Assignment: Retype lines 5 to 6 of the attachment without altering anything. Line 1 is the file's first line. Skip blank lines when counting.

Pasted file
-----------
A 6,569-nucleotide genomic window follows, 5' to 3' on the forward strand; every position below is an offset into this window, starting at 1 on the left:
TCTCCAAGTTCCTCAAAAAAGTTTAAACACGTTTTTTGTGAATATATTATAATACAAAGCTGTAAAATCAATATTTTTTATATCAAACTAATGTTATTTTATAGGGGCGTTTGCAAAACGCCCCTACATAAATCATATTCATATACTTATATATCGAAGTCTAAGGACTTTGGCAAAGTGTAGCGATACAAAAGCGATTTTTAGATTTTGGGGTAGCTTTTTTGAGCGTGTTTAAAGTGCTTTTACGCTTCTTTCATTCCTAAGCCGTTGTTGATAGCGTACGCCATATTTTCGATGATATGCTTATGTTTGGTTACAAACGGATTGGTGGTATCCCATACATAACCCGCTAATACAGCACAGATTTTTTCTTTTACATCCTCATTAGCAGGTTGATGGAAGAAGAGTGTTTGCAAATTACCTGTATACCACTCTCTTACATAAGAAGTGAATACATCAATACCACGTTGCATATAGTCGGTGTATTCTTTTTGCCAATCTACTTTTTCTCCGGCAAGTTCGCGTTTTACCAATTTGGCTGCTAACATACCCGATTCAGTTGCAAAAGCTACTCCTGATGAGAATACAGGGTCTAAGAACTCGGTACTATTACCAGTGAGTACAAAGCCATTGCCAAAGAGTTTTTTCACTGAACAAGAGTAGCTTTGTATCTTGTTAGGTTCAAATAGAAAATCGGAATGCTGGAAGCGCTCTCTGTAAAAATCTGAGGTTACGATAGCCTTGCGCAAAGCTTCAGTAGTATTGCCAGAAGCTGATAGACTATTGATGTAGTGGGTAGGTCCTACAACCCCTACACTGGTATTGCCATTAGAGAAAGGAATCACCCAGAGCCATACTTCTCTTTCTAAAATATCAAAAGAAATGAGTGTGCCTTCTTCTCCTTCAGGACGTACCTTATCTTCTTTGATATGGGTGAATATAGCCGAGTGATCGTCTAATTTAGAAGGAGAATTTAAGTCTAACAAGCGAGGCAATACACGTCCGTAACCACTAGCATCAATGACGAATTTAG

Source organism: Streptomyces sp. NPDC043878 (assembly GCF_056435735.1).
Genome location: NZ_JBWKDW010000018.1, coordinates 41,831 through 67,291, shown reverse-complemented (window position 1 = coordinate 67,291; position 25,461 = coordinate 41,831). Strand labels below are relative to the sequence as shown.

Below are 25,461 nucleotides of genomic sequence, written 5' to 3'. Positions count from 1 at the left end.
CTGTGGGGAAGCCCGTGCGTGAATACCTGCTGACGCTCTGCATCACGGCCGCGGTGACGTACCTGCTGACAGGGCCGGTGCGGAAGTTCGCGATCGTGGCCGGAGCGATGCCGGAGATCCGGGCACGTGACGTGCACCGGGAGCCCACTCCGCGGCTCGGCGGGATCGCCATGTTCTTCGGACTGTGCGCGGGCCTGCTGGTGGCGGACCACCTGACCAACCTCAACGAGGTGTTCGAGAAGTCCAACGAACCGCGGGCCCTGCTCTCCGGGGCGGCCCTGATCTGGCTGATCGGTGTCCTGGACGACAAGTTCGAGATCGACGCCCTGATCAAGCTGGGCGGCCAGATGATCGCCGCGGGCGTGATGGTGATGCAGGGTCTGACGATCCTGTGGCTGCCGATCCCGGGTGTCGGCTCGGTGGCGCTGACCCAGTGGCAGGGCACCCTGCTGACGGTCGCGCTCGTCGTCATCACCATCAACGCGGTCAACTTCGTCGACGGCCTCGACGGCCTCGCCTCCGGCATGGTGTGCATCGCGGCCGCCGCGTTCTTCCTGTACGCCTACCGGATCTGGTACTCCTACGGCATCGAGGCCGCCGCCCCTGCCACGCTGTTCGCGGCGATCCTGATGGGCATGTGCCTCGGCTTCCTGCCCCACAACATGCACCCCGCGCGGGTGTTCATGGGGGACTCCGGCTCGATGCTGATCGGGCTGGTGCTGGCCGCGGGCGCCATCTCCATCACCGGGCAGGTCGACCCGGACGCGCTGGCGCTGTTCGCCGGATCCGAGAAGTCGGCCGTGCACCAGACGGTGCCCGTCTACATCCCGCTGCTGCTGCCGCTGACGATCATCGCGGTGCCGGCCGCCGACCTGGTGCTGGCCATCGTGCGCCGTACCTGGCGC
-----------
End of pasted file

Below are 25,461 nucleotides of genomic sequence, written 5' to 3'. Positions count from 1 at the left end.
CTGTGGGGAAGCCCGTGCGTGAATACCTGCTGACGCTCTGCATCACGGCCGCGGTGACGTACCTGCTGACAGGGCCGGTGCGGAAGTTCGCGATCGTGGCCGGAGCGATGCCGGAGATCCGGGCACGTGACGTGCACCGGGAGCCCACTCCGCGGCTCGGCGGGATCGCCATGTTCTTCGGACTGTGCGCGGGCCTGCTGGTGGCGGACCACCTGACCAACCTCAACGAGGTGTTCGAGAAGTCCAACGAACCGCGGGCCCTGCTCTCCGGGGCGGCCCTGATCTGGCTGATCGGTGTCCTGGACGACAAGTTCGAGATCGACGCCCTGATCAAGCTGGGCGGCCAGATGATCGCCGCGGGCGTGATGGTGATGCAGGGTCTGACGATCCTGTGGCTGCCGATCCCGGGTGTCGGCTCGGTGGCGCTGACCCAGTGGCAGGGCACCCTGCTGACGGTCGCGCTCGTCGTCATCACCATCAACGCGGTCAACTTCGTCGACGGCCTCGACGGCCTCGCCTCCGGCATGGTGTGCATCGCGGCCGCCGCGTTCTTCCTGTACGCCTACCGGATCTGGTACTCCTACGGCATCGAGGCCGCCGCCCCTGCCACGCTGTTCGCGGCGATCCTGATGGGCATGTGCCTCGGCTTCCTGCCCCACAACATGCACCCCGCGCGGGTGTTCATGGGGGACTCCGGCTCGATGCTGATCGGGCTGGTGCTGGCCGCGGGCGCCATCTCCATCACCGGGCAGGTCGACCCGGACGCGCTGGCGCTGTTCGCCGGATCCGAGAAGTCGGCCGTGCACCAGACGGTGCCCGTCTACATCCCGCTGCTGCTGCCGCTGACGATCATCGCGGTGCCGGCCGCCGACCTGGTGCTGGCCATCGTGCGCCGTACCTGGCGC